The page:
If money is the number-one issue that breaks up marriages, then it's no surprise that it wreaks havoc on caregiving families. The "you never" and "why do I always have to" statements catapult between family members -- and some of these wounds never heal. How do you avoid the most heated caregiving fights -- or at least cool them off?
Strategies to Cool Caregiving Tempers:
1. Bring in the professionals.
When it comes to money issues, rely on a professional to keep everyone on the "up and up." If you need to consult an elder law attorney or find it wise to appoint an outside trustee or mediator -- do it. Getting professional, unbiased advice regarding your elder's finances lends an air of authority and openness for all involved members. It's also better for an outsider to the "bad guy" if tough decisions need to be made.
2. Set up a designated "money talk" time and stick to it.
Plan weekly or monthly money talks with family members who need to be consulted. Get everyone together or on speaker phone. E-mail or fax documents, if needed, and be sure to keep the meetings productive, with clear-cut goals. Once the call is over, it's over. Go back to being sisters, brothers, sons, and daughters. It's important to remember the old adage: Handle things efficiently -- and people effectively.
3. Give family members a chance to share their concerns and offer choices.
Most of us don't like being told what to do, so allow others to have some say in how they participate. Share your caregiving needs (financial or otherwise), but then allow others the opportunity to brainstorm and help come up with solutions. Be open to new ideas and new solutions.
4. Let go of trying to get other family members to understand how you feel when it comes to financial concerns -- save that for your caregiver buds.
Instead, figure what you and your parents want or need and ask for it. Be specific. Then have a Plan B. If your family members can't provide what you need, who can? Choose not to harbor resentment. If a family member can't do something for you, then move on and find someone who can.
5. Know when you need to vent.
All family frustrations can't be solved. Your brother's not going to give up vacation time to come watch Mom no matter how much you plead. Sometimes you just gotta let off some steam. How? Call a caregiver buddy and ask if you can vent for five minutes. Set a timer and let it rip. Then, change the subject. Talk about a movie to watch on Netflix, or about how you finally got around to joining the Y -- anything that's not related to caregiving. Turn off the caregiving -- and turn on your life. And if you don't have a friend who'll be a good sounding board for your caregiving frustrations, consider consider an online support group for caregivers where you can connect with others who know exactly what you're going through.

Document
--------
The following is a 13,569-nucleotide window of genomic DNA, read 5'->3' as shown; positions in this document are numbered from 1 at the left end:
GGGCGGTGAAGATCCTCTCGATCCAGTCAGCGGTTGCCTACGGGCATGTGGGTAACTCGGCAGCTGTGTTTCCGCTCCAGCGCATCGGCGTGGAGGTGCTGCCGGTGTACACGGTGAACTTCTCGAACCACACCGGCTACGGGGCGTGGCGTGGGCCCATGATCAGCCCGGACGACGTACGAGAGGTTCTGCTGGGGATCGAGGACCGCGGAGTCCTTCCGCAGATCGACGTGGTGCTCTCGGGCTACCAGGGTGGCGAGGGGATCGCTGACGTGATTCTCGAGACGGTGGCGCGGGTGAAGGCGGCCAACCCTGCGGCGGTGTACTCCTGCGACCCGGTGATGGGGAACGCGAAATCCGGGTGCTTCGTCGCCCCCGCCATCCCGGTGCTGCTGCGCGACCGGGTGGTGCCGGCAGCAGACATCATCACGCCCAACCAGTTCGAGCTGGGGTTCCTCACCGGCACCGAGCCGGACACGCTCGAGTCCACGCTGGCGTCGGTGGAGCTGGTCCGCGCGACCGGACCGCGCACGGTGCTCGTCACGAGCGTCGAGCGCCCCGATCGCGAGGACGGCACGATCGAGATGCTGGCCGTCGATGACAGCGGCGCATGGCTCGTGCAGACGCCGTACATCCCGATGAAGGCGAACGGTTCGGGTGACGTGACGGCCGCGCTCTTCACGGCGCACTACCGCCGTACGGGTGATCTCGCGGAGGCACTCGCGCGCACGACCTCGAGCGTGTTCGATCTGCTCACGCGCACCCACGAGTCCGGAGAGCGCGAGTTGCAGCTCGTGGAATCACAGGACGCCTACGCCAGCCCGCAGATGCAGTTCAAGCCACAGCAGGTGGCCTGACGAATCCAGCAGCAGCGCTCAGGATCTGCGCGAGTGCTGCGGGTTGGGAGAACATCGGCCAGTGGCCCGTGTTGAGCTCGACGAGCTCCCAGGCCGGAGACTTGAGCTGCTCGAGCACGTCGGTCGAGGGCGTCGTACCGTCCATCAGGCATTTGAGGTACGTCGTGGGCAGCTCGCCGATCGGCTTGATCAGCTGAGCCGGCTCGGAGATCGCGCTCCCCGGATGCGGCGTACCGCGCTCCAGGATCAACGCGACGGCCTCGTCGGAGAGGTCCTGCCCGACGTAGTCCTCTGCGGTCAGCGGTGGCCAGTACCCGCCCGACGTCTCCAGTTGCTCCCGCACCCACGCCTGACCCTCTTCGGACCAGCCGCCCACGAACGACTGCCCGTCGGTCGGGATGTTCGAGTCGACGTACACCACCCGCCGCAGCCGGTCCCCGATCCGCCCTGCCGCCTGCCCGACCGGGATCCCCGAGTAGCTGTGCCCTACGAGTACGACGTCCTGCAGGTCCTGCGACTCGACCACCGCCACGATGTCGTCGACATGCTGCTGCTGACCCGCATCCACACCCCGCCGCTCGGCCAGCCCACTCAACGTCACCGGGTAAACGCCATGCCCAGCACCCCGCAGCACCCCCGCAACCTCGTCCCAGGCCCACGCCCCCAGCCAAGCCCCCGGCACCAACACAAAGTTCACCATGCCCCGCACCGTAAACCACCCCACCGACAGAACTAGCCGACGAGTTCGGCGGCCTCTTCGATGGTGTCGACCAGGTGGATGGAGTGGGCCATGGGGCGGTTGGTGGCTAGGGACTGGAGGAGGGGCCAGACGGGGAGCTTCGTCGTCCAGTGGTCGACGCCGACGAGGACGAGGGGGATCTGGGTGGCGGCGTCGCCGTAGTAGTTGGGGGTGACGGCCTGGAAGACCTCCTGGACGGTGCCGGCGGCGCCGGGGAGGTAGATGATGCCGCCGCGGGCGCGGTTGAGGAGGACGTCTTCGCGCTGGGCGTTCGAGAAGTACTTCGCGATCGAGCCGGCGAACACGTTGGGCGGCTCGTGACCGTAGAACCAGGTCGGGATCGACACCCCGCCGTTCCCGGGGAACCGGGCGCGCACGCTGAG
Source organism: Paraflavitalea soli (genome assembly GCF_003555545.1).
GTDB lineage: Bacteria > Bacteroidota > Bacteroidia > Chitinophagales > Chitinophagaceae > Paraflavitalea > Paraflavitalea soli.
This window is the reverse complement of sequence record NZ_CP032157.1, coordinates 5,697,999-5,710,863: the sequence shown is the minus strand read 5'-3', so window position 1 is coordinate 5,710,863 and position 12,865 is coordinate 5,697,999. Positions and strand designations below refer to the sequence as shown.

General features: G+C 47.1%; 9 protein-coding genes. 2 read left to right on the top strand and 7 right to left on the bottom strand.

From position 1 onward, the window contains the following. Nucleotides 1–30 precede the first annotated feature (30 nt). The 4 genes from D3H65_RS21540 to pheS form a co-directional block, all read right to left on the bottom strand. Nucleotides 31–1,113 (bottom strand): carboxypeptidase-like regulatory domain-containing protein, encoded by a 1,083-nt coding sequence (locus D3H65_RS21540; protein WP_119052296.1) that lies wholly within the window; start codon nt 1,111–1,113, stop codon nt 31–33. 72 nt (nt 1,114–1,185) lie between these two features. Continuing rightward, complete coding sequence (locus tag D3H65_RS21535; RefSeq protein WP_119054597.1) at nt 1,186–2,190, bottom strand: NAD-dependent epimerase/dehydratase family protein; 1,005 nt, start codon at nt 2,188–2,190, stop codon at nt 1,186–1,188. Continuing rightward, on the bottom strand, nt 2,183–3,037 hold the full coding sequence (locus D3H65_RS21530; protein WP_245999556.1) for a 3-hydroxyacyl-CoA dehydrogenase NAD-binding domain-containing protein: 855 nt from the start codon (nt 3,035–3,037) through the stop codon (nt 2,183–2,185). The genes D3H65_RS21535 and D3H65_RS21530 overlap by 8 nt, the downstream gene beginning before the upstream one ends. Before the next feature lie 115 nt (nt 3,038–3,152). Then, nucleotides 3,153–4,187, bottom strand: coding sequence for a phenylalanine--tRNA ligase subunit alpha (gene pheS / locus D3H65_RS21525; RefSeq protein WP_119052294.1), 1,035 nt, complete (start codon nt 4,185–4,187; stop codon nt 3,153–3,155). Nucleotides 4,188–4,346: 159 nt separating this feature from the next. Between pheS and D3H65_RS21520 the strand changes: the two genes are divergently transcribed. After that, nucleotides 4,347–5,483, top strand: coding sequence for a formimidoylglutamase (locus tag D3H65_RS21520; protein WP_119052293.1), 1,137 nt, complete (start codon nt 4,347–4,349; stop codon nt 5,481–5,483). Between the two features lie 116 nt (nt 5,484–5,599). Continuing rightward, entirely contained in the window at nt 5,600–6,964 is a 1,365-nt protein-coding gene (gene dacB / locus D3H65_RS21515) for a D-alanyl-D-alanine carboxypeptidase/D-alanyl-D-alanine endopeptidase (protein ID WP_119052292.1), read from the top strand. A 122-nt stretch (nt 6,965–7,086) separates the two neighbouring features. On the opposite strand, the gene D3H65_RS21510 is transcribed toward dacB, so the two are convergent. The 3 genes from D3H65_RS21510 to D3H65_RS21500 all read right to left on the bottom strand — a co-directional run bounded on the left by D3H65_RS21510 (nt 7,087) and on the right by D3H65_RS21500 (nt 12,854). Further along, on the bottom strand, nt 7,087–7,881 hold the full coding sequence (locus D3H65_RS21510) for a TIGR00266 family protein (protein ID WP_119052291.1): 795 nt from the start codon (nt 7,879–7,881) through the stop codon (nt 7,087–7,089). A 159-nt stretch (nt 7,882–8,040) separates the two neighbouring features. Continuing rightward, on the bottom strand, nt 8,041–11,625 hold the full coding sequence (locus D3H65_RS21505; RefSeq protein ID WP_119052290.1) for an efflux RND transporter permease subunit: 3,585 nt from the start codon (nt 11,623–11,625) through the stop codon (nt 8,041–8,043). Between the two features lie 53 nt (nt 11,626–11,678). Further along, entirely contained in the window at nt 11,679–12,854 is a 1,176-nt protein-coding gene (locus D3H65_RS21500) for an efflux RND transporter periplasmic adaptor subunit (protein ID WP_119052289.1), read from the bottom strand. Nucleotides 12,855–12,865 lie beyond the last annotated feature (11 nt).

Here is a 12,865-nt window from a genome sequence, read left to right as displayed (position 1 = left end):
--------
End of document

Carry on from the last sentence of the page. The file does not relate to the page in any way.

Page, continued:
6. Come up with a family slogan.
Remember who you are by coming up with some cheesy catchwords that remind you that you're all in it together. Whether it's the Four Musketeers or Dad's Fabulous Girls, slogans have a way of reminding us that we're a team.
7. Sometimes money issues cause deep family rifts.
One member may want to make amends while another stays mad and even stops communicating. It's sad, but it happens. So what do you do when all else fails? Lovingly detach. It's not ideal, but when your situation is so painful that it's tearing you up, then it's time to step back and let go for awhile. If you've made every effort to make contact and ask for a truce but your efforts are blocked, then step back. Choose not to dwell on the hurt. Choose to reach back to a better time and remember the way you used to be together. Sometimes people need space, and sometimes that's enough to at least begin the healing.
by Carol O'Dell Caring.com contributing editor
Carol O'Dell is a contributing editor for Caring.com, the leading online destination for caregivers seeking information and support as they care for aging parents, spouses, and other loved ones. If your family is looking for ways to afford senior living, see 8 Smart Ways to Pay for Assisted Living.